Skip to comments.Obama Administration Touts 38 Million Acre Lease Sale, But It’s Déjà Vu All Over Again
Posted on 02/10/2013 4:13:41 PM PST by Nachum
This week the Department of the Interior grandly announced plans for its March oil and gas lease sale in the Central Gulf of Mexico, off Louisiana, Mississippi and Alabama. The announcement might have been more fitting for Groundhog Day.
DOI: 38 Million Acres in Gulf of Mexico Up for Grabs
To follow through with President Obamas all-of-the-above energy strategy to expand domestic energy production, the U.S. Department of the Interior announced that the upcoming Central Gulf of Mexico Lease Sale 227 will offer 38.6 million acres offshore Louisiana, Mississippi and Alabama for oil and gas exploration and development.
The Obama Administration is fully committed to developing our domestic energy resources to create jobs, foster economic opportunities, and reduce Americas dependence on foreign oil, said Secretary of the Interior Ken Salazar in a released statement. Exploration and development of the Gulf of Mexicos vital energy resources will continue to help power our nation and drive our economy.
Why is this not news?
Lease sales just like this one have occurred nearly every single year since the current area-wide leasing scheme was put in place by President Reagans Interior Secretary, James Watt, in 1982. (I say nearly because the Obama Administration cancelled regularly-scheduled offshore lease sales in a regulatory overreaction to the BP oil spill in 2010.)
That means that virtually every single acre of the 38.6 million offered has been available before. Some of them have been available every year for 30 years and have never received a bid.
(Excerpt) Read more at redstate.com ...
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Sylvia V. Baca is a former employee of BP Oil that was appointed by Barack Obama’s Secretary of the Interior Ken Salazar on June 18, 2009 as Deputy Assistant Secretary for Land and Minerals Management. Ms. Baca was the general manager for Social Investment Programs and Strategic Partnerships at BP America Inc. As part of her duties at the Department of Interior she oversees the Bureau of Land Management and the Office of Surface Mining Reclamation and Enforcement.
From happier times;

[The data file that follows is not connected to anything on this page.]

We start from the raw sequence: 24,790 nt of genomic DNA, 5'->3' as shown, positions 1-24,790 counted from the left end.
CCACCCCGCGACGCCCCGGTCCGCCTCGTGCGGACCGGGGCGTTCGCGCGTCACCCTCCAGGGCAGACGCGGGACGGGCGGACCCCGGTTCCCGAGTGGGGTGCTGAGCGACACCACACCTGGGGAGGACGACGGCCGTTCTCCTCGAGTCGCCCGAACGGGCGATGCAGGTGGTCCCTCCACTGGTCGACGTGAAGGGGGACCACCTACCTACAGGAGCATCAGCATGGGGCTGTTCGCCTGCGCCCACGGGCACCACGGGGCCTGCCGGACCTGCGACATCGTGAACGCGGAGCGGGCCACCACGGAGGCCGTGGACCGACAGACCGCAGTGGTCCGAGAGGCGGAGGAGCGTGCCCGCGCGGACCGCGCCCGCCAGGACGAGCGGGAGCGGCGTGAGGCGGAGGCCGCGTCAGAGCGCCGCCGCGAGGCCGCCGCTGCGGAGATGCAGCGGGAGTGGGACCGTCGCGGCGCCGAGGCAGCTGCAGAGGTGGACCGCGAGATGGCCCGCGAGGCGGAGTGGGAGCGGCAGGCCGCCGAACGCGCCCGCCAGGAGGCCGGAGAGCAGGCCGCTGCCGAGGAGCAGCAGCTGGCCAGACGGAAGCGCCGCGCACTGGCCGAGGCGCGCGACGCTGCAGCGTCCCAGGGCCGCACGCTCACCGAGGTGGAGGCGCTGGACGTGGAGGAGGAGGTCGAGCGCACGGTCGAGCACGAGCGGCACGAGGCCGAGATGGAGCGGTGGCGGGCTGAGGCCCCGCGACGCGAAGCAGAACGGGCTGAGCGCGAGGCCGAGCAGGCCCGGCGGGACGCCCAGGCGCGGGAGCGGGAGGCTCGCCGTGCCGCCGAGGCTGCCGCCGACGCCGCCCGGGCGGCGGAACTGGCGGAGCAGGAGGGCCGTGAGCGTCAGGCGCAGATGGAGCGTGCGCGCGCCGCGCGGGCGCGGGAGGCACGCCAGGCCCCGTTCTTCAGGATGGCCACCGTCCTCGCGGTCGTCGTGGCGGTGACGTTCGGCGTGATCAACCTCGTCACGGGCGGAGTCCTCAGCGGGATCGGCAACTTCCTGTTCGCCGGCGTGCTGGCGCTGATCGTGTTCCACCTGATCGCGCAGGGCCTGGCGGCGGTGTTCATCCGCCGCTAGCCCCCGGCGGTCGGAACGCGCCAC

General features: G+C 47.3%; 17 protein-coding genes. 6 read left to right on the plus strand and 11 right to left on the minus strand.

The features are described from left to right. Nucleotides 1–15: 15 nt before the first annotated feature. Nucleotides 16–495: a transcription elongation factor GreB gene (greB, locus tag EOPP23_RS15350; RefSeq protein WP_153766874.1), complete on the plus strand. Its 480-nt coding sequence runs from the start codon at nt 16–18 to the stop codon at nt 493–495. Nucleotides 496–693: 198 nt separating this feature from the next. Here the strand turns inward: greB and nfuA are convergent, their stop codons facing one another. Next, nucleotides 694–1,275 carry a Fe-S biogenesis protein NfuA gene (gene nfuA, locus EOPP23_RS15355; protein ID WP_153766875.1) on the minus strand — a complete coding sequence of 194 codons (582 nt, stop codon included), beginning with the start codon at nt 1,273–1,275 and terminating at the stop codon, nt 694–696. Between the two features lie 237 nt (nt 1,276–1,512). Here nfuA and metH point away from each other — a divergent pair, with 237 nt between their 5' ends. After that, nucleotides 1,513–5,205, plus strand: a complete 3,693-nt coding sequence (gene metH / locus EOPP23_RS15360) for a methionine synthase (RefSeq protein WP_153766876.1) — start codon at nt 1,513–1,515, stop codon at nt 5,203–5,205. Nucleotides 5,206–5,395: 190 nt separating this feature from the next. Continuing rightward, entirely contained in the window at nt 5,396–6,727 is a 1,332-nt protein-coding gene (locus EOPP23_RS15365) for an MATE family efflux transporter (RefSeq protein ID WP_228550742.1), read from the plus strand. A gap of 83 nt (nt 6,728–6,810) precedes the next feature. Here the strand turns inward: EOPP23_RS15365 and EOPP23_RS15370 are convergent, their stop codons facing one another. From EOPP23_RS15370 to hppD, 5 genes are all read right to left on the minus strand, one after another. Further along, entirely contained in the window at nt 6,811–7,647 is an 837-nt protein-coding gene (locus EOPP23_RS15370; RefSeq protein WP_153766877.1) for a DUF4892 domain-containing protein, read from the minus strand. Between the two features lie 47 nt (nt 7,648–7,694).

Baca's career in government began in New Mexico. She went to school in Albequerque, at the University of New Mexico, and earned a master's in public administration.
In New Mexico, she held a series of positions on the state and city level that focused on the government's spending. She oversaw a minority and small-business development program, worked on the staff of the state's Legislative Finance Committee, which offers recommendations on budget issues and oversees performance audits, and was the director of finance and management for the city of Albuquerque.
Baca's work in both the public and private sectors puts her at the crossroads of exactly the kinds of issues facing energy regulators: how to balance energy extraction with safety and environmental concerns. Her work with BP also raised questions about the role of former private-sector employees in the Obama-era regulatory system. Revolving Door At Interior, Baca is barred from regulating or overseeing BP, her former employer, and DOI has made it clear that Baca is responsible for on-shore drilling, not the off-shore drilling that led BP to spill millions of gallons of oil into the Gulf Coast in 2010.
Baca served under Clinton Interior Secretary Bruce Babbitt. While Baca was at BP Shipping and at BP America, those branches of the company were run by Bob Malone, a former BP executive who is a director at Halliburton and at Peabody Energy Corporation. Some of Baca's former employees are also still working on energy and environmenta; issues. Mike Pool, the deputy director for operations at Interior's Bureau of Land Management, was Baca's special assistant during her first stint at DOI. Kim Harb, a senior counseler at BLM, now works for the National Oceanic Industries Association, which represents energy interests in the outer continental shelf.
They invested in Brazilian oil companies drilling in the Gulf of Mexico without any of the same environmental concerns. Then O went on to brag that we would be one of their best customers.
It seems that I recall some help to a foreign company drilling in the GOM; Mexico maybe?
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Not every acre the US offers has water let alone oil or gas.
Yes, I think you’re right. 0bama helped Mexico get money for oil drilling. The Cubans let the Chinese drill in their waters too.
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